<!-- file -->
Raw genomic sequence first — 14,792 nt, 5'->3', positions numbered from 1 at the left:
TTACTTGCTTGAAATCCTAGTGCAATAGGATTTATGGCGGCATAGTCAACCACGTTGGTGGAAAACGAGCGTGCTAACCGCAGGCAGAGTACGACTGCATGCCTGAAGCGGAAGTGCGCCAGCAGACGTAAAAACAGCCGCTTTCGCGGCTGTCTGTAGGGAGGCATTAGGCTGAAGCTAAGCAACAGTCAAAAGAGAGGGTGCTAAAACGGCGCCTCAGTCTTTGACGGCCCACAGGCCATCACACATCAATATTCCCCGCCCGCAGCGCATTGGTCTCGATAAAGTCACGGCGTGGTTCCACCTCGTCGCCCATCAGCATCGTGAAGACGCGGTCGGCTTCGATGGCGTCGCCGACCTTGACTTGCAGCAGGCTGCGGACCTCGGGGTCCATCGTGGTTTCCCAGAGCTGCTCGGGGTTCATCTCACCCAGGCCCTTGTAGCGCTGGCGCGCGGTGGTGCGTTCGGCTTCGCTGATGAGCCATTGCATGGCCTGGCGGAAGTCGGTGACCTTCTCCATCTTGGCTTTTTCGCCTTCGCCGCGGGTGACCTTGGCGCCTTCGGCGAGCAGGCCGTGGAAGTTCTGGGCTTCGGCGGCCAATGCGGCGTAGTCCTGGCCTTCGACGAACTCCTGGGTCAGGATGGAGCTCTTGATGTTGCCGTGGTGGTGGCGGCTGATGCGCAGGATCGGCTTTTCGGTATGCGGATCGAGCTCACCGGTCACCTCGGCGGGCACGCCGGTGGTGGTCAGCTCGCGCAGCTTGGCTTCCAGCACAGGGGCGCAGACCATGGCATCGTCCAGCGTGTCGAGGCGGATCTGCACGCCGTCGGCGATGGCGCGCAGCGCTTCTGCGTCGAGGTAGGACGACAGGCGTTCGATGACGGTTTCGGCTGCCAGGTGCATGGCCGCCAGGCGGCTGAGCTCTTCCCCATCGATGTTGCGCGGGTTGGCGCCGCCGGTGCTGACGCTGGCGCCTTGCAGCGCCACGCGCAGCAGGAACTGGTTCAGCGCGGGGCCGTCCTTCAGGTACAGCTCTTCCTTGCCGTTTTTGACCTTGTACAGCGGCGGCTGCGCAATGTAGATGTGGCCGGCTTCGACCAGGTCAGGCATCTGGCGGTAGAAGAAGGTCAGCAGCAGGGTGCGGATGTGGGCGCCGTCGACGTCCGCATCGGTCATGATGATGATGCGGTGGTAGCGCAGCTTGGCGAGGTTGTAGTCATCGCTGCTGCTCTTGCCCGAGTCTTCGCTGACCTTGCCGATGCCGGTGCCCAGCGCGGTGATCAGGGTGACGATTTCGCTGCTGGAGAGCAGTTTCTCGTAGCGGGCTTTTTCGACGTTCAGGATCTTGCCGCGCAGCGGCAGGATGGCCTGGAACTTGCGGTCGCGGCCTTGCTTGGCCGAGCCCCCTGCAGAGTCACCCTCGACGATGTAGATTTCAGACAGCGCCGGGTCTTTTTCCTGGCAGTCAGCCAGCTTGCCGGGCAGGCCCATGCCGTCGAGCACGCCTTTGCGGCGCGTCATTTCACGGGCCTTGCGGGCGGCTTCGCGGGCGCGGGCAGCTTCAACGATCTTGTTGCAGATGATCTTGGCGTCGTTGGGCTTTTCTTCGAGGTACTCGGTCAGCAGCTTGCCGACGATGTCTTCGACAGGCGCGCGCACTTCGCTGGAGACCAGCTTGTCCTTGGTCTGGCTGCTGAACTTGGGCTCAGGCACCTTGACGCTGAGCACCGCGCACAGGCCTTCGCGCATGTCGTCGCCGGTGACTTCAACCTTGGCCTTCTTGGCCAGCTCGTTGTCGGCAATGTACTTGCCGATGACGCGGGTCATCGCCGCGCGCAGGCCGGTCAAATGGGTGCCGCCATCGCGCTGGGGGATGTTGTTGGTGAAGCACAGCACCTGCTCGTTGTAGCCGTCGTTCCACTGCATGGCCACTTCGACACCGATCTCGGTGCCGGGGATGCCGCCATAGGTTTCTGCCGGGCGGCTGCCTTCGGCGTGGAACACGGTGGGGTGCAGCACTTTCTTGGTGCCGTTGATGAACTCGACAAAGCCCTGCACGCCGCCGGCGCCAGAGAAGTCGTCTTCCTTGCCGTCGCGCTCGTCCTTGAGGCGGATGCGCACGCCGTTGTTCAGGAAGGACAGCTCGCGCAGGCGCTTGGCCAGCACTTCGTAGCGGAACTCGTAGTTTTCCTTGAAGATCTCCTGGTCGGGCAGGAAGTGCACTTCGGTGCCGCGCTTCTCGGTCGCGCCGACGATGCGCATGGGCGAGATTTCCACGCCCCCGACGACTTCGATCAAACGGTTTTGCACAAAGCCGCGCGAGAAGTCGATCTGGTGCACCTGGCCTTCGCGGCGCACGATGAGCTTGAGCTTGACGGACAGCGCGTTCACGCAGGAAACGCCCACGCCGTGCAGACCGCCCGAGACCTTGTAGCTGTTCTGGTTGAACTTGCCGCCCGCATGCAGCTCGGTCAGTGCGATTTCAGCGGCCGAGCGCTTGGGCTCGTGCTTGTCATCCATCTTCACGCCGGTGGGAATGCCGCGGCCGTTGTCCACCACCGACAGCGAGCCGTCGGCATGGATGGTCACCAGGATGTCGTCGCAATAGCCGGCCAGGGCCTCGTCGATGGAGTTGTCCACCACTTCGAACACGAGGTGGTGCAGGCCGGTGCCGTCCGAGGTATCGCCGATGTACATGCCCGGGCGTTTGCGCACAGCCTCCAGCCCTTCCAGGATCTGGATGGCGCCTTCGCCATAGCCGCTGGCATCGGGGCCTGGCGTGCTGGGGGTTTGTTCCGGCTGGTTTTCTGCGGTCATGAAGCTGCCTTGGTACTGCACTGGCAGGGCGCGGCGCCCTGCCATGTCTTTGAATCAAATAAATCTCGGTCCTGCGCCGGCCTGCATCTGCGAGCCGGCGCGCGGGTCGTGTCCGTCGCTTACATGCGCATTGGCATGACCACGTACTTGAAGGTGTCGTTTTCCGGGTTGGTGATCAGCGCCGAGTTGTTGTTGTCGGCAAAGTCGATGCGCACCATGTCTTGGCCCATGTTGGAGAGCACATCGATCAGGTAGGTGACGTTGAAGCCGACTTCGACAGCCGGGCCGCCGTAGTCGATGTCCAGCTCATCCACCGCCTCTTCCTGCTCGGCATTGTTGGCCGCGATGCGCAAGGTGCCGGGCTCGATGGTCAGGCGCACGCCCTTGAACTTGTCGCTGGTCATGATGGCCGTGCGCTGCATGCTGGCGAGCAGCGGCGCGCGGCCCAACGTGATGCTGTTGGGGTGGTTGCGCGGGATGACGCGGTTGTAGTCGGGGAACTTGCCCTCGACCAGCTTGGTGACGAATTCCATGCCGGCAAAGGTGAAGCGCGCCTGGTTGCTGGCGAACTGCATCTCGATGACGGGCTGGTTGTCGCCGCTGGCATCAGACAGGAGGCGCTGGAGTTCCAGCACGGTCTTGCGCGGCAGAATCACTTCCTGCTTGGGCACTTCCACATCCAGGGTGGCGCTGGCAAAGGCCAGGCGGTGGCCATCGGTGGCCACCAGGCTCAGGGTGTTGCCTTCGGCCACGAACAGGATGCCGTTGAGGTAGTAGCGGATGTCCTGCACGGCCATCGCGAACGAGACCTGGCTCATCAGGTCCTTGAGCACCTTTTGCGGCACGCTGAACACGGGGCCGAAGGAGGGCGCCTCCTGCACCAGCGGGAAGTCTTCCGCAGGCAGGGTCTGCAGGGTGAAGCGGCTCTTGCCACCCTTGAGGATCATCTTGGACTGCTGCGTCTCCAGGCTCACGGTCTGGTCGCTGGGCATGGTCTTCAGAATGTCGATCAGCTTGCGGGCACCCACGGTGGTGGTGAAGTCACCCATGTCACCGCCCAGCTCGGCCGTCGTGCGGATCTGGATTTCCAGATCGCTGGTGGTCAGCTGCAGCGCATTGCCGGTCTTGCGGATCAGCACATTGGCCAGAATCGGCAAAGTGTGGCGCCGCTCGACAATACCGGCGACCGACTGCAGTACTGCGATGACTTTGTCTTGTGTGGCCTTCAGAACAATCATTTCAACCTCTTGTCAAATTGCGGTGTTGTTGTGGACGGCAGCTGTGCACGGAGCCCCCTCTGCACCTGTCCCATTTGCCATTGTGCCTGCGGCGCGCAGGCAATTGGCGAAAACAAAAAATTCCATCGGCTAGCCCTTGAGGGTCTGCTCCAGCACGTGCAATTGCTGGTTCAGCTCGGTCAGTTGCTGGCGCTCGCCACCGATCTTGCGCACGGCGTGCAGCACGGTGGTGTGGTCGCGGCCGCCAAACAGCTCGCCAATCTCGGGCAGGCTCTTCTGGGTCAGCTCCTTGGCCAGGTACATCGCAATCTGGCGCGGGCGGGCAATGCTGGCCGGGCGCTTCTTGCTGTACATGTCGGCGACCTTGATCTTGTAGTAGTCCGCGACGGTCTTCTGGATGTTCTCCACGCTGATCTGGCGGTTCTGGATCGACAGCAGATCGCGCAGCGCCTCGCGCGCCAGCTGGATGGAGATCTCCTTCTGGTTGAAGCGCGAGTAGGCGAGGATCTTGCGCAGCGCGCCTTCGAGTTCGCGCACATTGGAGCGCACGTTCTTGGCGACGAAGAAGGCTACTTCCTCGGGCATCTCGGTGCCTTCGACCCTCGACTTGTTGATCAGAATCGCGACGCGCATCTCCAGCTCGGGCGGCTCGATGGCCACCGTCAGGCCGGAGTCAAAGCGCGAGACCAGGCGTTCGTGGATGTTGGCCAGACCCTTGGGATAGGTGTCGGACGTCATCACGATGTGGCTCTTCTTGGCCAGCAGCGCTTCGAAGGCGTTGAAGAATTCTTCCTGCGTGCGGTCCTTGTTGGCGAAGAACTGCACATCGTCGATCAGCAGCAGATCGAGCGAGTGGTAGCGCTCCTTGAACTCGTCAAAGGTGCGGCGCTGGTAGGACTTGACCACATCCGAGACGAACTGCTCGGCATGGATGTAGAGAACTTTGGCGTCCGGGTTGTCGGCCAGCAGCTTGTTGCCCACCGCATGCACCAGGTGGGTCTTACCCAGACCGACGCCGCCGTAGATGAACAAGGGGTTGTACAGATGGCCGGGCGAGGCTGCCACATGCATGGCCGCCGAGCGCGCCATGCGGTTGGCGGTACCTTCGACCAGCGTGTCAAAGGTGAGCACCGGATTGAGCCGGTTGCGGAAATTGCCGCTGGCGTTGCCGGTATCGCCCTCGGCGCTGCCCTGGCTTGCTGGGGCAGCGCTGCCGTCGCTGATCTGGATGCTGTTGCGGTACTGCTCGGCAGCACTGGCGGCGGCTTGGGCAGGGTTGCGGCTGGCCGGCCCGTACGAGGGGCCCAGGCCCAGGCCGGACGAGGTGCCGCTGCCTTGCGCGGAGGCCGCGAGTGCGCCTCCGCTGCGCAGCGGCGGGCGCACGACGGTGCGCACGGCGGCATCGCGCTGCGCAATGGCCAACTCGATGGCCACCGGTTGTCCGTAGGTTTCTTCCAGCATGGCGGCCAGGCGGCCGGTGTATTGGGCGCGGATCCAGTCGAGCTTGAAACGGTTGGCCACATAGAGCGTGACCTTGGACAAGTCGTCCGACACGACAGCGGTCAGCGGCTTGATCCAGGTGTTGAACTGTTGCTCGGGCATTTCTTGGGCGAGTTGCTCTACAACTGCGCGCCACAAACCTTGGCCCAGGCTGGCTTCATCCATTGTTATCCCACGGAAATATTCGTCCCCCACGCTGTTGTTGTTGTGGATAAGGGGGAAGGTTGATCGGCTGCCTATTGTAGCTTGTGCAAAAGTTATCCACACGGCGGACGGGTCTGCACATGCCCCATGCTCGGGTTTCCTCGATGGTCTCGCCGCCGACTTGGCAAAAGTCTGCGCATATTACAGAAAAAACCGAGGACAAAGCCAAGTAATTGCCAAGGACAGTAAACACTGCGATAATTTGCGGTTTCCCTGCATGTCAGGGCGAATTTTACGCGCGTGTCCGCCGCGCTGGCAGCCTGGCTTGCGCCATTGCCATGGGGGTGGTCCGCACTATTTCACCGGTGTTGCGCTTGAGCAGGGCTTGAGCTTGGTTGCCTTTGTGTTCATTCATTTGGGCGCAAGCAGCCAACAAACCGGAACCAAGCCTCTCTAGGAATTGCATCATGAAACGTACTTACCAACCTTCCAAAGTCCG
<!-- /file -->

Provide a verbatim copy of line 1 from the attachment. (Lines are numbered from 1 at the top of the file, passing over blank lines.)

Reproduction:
Raw genomic sequence first — 14,792 nt, 5'->3', positions numbered from 1 at the left: